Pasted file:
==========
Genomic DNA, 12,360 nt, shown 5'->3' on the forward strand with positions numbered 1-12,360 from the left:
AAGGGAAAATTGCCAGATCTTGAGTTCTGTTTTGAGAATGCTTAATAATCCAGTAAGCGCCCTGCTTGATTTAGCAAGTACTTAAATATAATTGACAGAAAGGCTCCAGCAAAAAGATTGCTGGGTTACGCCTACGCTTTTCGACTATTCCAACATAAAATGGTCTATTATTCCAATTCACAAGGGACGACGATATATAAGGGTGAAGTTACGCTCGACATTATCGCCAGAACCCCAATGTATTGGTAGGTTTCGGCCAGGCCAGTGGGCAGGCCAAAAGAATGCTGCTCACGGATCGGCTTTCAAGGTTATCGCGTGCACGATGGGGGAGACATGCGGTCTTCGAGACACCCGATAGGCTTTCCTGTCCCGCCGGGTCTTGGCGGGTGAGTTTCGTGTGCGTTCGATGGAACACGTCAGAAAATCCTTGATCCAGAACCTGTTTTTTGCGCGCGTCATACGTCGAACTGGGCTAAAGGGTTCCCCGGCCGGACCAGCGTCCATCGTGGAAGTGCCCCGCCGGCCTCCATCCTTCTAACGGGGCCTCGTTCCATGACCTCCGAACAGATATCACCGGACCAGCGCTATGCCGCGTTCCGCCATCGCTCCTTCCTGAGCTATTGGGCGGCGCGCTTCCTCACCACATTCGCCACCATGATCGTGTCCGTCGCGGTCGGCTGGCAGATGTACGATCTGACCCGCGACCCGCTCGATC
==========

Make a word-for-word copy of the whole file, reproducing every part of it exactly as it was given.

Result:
Genomic DNA, 12,360 nt, shown 5'->3' on the forward strand with positions numbered 1-12,360 from the left:
AAGGGAAAATTGCCAGATCTTGAGTTCTGTTTTGAGAATGCTTAATAATCCAGTAAGCGCCCTGCTTGATTTAGCAAGTACTTAAATATAATTGACAGAAAGGCTCCAGCAAAAAGATTGCTGGGTTACGCCTACGCTTTTCGACTATTCCAACATAAAATGGTCTATTATTCCAATTCACAAGGGACGACGATATATAAGGGTGAAGTTACGCTCGACATTATCGCCAGAACCCCAATGTATTGGTAGGTTTCGGCCAGGCCAGTGGGCAGGCCAAAAGAATGCTGCTCACGGATCGGCTTTCAAGGTTATCGCGTGCACGATGGGGGAGACATGCGGTCTTCGAGACACCCGATAGGCTTTCCTGTCCCGCCGGGTCTTGGCGGGTGAGTTTCGTGTGCGTTCGATGGAACACGTCAGAAAATCCTTGATCCAGAACCTGTTTTTTGCGCGCGTCATACGTCGAACTGGGCTAAAGGGTTCCCCGGCCGGACCAGCGTCCATCGTGGAAGTGCCCCGCCGGCCTCCATCCTTCTAACGGGGCCTCGTTCCATGACCTCCGAACAGATATCACCGGACCAGCGCTATGCCGCGTTCCGCCATCGCTCCTTCCTGAGCTATTGGGCGGCGCGCTTCCTCACCACATTCGCCACCATGATCGTGTCCGTCGCGGTCGGCTGGCAGATGTACGATCTGACCCGCGACCCGCTCGATC